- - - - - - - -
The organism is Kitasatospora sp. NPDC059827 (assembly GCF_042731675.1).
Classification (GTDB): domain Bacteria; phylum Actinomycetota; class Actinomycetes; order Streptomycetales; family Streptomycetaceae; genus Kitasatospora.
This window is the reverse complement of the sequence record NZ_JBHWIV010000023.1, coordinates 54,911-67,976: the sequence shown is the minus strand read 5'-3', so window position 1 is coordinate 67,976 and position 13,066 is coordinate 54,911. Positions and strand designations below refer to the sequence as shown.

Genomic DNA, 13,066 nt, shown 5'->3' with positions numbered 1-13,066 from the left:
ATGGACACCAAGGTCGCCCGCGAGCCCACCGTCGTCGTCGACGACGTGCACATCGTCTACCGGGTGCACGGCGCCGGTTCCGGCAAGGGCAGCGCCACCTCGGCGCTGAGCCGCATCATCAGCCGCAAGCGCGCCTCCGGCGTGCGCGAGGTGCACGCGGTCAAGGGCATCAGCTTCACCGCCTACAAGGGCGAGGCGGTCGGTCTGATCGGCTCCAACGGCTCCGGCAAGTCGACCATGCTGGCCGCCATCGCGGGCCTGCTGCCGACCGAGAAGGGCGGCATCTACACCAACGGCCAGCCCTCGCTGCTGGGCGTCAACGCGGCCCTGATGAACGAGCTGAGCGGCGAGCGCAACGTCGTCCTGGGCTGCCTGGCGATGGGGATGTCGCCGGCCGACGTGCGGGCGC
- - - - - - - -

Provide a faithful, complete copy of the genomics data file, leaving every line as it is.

The organism is Kitasatospora sp. NPDC059827 (assembly GCF_042731675.1).
Classification (GTDB): domain Bacteria; phylum Actinomycetota; class Actinomycetes; order Streptomycetales; family Streptomycetaceae; genus Kitasatospora.
This window is the reverse complement of the sequence record NZ_JBHWIV010000023.1, coordinates 54,911-67,976: the sequence shown is the minus strand read 5'-3', so window position 1 is coordinate 67,976 and position 13,066 is coordinate 54,911. Positions and strand designations below refer to the sequence as shown.

Genomic DNA, 13,066 nt, shown 5'->3' with positions numbered 1-13,066 from the left:
ATGGACACCAAGGTCGCCCGCGAGCCCACCGTCGTCGTCGACGACGTGCACATCGTCTACCGGGTGCACGGCGCCGGTTCCGGCAAGGGCAGCGCCACCTCGGCGCTGAGCCGCATCATCAGCCGCAAGCGCGCCTCCGGCGTGCGCGAGGTGCACGCGGTCAAGGGCATCAGCTTCACCGCCTACAAGGGCGAGGCGGTCGGTCTGATCGGCTCCAACGGCTCCGGCAAGTCGACCATGCTGGCCGCCATCGCGGGCCTGCTGCCGACCGAGAAGGGCGGCATCTACACCAACGGCCAGCCCTCGCTGCTGGGCGTCAACGCGGCCCTGATGAACGAGCTGAGCGGCGAGCGCAACGTCGTCCTGGGCTGCCTGGCGATGGGGATGTCGCCGGCCGACGTGCGGGCGC